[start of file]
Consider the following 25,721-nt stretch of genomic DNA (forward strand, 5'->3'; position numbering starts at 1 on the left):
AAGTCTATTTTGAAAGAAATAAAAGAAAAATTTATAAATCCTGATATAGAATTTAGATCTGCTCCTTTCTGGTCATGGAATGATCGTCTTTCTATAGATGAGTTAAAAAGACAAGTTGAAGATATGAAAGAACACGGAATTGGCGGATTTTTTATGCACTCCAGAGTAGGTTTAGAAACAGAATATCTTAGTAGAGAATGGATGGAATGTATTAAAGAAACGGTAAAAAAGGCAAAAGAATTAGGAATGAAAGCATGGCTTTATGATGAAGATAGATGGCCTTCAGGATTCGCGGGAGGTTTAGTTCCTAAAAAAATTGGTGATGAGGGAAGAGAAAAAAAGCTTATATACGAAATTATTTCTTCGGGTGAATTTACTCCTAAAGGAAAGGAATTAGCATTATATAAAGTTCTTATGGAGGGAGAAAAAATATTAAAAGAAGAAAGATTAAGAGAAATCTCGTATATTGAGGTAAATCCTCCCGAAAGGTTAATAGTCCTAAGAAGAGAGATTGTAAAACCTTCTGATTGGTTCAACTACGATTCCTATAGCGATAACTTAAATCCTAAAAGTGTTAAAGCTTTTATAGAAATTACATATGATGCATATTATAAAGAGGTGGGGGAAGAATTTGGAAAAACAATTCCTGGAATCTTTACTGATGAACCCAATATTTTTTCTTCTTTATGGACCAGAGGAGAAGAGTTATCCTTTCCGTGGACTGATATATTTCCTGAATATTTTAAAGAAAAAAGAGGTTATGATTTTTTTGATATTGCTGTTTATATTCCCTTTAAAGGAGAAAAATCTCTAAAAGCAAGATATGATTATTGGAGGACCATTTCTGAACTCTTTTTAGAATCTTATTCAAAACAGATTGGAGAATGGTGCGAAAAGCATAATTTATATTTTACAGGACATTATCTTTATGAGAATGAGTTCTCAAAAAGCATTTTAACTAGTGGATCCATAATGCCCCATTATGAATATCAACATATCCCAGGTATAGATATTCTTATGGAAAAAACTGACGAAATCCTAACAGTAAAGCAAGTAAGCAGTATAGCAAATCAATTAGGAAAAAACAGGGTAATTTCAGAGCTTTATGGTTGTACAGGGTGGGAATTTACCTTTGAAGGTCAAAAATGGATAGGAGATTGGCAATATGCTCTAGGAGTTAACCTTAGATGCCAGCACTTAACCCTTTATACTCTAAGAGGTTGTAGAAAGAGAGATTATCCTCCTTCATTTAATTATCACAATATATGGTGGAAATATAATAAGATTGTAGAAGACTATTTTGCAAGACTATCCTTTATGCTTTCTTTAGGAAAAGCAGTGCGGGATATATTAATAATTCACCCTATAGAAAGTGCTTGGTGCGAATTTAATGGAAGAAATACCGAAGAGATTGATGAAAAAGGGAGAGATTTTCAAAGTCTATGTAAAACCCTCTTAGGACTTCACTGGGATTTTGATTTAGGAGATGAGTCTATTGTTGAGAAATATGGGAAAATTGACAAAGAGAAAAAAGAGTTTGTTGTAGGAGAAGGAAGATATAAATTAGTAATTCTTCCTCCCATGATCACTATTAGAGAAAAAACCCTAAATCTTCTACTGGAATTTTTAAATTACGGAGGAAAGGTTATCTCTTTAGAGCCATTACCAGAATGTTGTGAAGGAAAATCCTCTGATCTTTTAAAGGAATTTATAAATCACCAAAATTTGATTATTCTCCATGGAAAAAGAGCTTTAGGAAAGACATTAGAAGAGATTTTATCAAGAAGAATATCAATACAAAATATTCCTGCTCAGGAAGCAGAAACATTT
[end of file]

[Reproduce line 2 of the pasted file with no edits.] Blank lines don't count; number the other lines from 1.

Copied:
AAGTCTATTTTGAAAGAAATAAAAGAAAAATTTATAAATCCTGATATAGAATTTAGATCTGCTCCTTTCTGGTCATGGAATGATCGTCTTTCTATAGATGAGTTAAAAAGACAAGTTGAAGATATGAAAGAACACGGAATTGGCGGATTTTTTATGCACTCCAGAGTAGGTTTAGAAACAGAATATCTTAGTAGAGAATGGATGGAATGTATTAAAGAAACGGTAAAAAAGGCAAAAGAATTAGGAATGAAAGCATGGCTTTATGATGAAGATAGATGGCCTTCAGGATTCGCGGGAGGTTTAGTTCCTAAAAAAATTGGTGATGAGGGAAGAGAAAAAAAGCTTATATACGAAATTATTTCTTCGGGTGAATTTACTCCTAAAGGAAAGGAATTAGCATTATATAAAGTTCTTATGGAGGGAGAAAAAATATTAAAAGAAGAAAGATTAAGAGAAATCTCGTATATTGAGGTAAATCCTCCCGAAAGGTTAATAGTCCTAAGAAGAGAGATTGTAAAACCTTCTGATTGGTTCAACTACGATTCCTATAGCGATAACTTAAATCCTAAAAGTGTTAAAGCTTTTATAGAAATTACATATGATGCATATTATAAAGAGGTGGGGGAAGAATTTGGAAAAACAATTCCTGGAATCTTTACTGATGAACCCAATATTTTTTCTTCTTTATGGACCAGAGGAGAAGAGTTATCCTTTCCGTGGACTGATATATTTCCTGAATATTTTAAAGAAAAAAGAGGTTATGATTTTTTTGATATTGCTGTTTATATTCCCTTTAAAGGAGAAAAATCTCTAAAAGCAAGATATGATTATTGGAGGACCATTTCTGAACTCTTTTTAGAATCTTATTCAAAACAGATTGGAGAATGGTGCGAAAAGCATAATTTATATTTTACAGGACATTATCTTTATGAGAATGAGTTCTCAAAAAGCATTTTAACTAGTGGATCCATAATGCCCCATTATGAATATCAACATATCCCAGGTATAGATATTCTTATGGAAAAAACTGACGAAATCCTAACAGTAAAGCAAGTAAGCAGTATAGCAAATCAATTAGGAAAAAACAGGGTAATTTCAGAGCTTTATGGTTGTACAGGGTGGGAATTTACCTTTGAAGGTCAAAAATGGATAGGAGATTGGCAATATGCTCTAGGAGTTAACCTTAGATGCCAGCACTTAACCCTTTATACTCTAAGAGGTTGTAGAAAGAGAGATTATCCTCCTTCATTTAATTATCACAATATATGGTGGAAATATAATAAGATTGTAGAAGACTATTTTGCAAGACTATCCTTTATGCTTTCTTTAGGAAAAGCAGTGCGGGATATATTAATAATTCACCCTATAGAAAGTGCTTGGTGCGAATTTAATGGAAGAAATACCGAAGAGATTGATGAAAAAGGGAGAGATTTTCAAAGTCTATGTAAAACCCTCTTAGGACTTCACTGGGATTTTGATTTAGGAGATGAGTCTATTGTTGAGAAATATGGGAAAATTGACAAAGAGAAAAAAGAGTTTGTTGTAGGAGAAGGAAGATATAAATTAGTAATTCTTCCTCCCATGATCACTATTAGAGAAAAAACCCTAAATCTTCTACTGGAATTTTTAAATTACGGAGGAAAGGTTATCTCTTTAGAGCCATTACCAGAATGTTGTGAAGGAAAATCCTCTGATCTTTTAAAGGAATTTATAAATCACCAAAATTTGATTATTCTCCATGGAAAAAGAGCTTTAGGAAAGACATTAGAAGAGATTTTATCAAGAAGAATATCAATACAAAATATTCCTGCTCAGGAAGCAGAAACATTT